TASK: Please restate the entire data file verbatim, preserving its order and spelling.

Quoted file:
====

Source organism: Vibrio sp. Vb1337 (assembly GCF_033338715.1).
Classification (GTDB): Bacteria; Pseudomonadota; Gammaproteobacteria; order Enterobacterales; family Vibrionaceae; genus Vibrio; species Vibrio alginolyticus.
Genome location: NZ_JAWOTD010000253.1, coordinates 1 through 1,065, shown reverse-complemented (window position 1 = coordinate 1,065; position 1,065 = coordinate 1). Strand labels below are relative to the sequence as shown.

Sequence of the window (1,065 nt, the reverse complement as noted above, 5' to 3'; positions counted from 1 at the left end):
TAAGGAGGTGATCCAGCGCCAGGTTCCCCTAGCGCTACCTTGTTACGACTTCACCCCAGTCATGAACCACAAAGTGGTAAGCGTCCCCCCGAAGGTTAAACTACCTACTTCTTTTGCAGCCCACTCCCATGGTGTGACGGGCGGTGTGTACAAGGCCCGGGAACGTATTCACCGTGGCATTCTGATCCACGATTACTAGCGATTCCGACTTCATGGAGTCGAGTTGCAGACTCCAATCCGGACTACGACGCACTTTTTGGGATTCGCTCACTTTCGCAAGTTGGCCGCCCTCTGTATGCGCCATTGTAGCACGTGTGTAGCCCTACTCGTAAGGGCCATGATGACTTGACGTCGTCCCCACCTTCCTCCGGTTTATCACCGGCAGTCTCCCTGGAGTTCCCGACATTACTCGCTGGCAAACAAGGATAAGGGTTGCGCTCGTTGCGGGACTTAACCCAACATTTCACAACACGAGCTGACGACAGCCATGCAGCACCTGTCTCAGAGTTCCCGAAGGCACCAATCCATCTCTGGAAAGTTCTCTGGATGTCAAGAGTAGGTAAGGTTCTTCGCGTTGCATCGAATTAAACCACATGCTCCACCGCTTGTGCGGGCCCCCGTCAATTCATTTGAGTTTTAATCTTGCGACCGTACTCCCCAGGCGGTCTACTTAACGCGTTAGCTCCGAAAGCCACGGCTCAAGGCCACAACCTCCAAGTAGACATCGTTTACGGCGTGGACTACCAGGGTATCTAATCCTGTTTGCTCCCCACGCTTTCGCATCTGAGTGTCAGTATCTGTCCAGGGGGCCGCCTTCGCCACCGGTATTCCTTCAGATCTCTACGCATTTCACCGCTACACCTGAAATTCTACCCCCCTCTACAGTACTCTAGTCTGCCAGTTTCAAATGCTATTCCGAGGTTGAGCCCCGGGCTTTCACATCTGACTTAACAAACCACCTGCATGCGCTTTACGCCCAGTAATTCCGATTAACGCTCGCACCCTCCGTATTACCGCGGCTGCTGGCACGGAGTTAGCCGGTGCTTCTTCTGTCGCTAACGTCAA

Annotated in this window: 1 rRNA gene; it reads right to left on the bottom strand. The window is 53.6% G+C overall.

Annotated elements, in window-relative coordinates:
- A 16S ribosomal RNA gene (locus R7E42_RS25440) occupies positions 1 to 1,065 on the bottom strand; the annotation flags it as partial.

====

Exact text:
Source organism: Vibrio sp. Vb1337 (assembly GCF_033338715.1).
Classification (GTDB): Bacteria; Pseudomonadota; Gammaproteobacteria; order Enterobacterales; family Vibrionaceae; genus Vibrio; species Vibrio alginolyticus.
Genome location: NZ_JAWOTD010000253.1, coordinates 1 through 1,065, shown reverse-complemented (window position 1 = coordinate 1,065; position 1,065 = coordinate 1). Strand labels below are relative to the sequence as shown.

Sequence of the window (1,065 nt, the reverse complement as noted above, 5' to 3'; positions counted from 1 at the left end):
TAAGGAGGTGATCCAGCGCCAGGTTCCCCTAGCGCTACCTTGTTACGACTTCACCCCAGTCATGAACCACAAAGTGGTAAGCGTCCCCCCGAAGGTTAAACTACCTACTTCTTTTGCAGCCCACTCCCATGGTGTGACGGGCGGTGTGTACAAGGCCCGGGAACGTATTCACCGTGGCATTCTGATCCACGATTACTAGCGATTCCGACTTCATGGAGTCGAGTTGCAGACTCCAATCCGGACTACGACGCACTTTTTGGGATTCGCTCACTTTCGCAAGTTGGCCGCCCTCTGTATGCGCCATTGTAGCACGTGTGTAGCCCTACTCGTAAGGGCCATGATGACTTGACGTCGTCCCCACCTTCCTCCGGTTTATCACCGGCAGTCTCCCTGGAGTTCCCGACATTACTCGCTGGCAAACAAGGATAAGGGTTGCGCTCGTTGCGGGACTTAACCCAACATTTCACAACACGAGCTGACGACAGCCATGCAGCACCTGTCTCAGAGTTCCCGAAGGCACCAATCCATCTCTGGAAAGTTCTCTGGATGTCAAGAGTAGGTAAGGTTCTTCGCGTTGCATCGAATTAAACCACATGCTCCACCGCTTGTGCGGGCCCCCGTCAATTCATTTGAGTTTTAATCTTGCGACCGTACTCCCCAGGCGGTCTACTTAACGCGTTAGCTCCGAAAGCCACGGCTCAAGGCCACAACCTCCAAGTAGACATCGTTTACGGCGTGGACTACCAGGGTATCTAATCCTGTTTGCTCCCCACGCTTTCGCATCTGAGTGTCAGTATCTGTCCAGGGGGCCGCCTTCGCCACCGGTATTCCTTCAGATCTCTACGCATTTCACCGCTACACCTGAAATTCTACCCCCCTCTACAGTACTCTAGTCTGCCAGTTTCAAATGCTATTCCGAGGTTGAGCCCCGGGCTTTCACATCTGACTTAACAAACCACCTGCATGCGCTTTACGCCCAGTAATTCCGATTAACGCTCGCACCCTCCGTATTACCGCGGCTGCTGGCACGGAGTTAGCCGGTGCTTCTTCTGTCGCTAACGTCAA

Annotated in this window: 1 rRNA gene; it reads right to left on the bottom strand. The window is 53.6% G+C overall.

Annotated elements, in window-relative coordinates:
- A 16S ribosomal RNA gene (locus R7E42_RS25440) occupies positions 1 to 1,065 on the bottom strand; the annotation flags it as partial.